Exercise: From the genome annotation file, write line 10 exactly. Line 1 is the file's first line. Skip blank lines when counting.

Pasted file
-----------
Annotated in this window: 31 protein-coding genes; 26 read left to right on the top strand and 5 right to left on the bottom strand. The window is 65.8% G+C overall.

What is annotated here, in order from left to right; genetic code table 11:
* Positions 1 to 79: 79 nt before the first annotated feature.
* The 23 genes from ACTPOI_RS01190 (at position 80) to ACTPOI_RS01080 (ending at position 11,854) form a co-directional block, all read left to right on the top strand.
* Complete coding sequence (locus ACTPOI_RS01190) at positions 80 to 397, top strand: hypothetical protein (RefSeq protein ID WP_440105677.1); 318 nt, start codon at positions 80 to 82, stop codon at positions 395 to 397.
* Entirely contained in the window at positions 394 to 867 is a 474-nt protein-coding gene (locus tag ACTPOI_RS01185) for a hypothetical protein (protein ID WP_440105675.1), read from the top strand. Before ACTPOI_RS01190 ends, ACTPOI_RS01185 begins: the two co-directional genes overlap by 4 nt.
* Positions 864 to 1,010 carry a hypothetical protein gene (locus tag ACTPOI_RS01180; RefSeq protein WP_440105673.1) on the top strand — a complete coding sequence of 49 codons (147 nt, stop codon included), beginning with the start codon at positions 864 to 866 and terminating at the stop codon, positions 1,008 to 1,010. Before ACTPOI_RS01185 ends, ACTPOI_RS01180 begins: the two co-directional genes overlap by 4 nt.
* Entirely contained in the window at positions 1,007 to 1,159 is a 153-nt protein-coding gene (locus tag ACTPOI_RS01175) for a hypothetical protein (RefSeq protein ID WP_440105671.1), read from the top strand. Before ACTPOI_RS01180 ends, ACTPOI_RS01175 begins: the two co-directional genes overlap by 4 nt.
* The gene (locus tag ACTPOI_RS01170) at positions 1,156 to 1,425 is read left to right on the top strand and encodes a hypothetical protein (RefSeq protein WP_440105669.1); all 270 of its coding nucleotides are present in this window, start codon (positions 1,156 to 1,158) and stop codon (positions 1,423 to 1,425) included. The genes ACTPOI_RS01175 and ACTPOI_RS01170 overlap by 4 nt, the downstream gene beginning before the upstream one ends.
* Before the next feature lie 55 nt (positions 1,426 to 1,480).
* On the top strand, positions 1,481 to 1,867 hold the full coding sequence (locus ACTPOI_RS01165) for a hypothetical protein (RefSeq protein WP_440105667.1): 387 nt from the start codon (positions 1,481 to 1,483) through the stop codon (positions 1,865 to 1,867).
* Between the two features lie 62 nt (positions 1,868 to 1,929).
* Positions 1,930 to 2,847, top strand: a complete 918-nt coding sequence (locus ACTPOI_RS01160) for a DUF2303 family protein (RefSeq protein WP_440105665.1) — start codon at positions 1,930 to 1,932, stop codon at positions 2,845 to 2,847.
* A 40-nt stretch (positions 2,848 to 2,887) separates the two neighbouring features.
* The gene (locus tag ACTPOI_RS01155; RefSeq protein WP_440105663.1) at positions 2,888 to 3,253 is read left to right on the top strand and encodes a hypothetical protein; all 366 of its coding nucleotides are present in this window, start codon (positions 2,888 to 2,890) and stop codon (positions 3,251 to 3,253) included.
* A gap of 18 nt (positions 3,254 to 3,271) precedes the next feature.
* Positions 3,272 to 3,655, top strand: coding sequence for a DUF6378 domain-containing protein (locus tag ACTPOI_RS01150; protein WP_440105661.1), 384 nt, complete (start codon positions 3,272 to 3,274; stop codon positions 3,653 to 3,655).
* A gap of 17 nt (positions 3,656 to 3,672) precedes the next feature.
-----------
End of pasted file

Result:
* Before the next feature lie 55 nt (positions 1,426 to 1,480).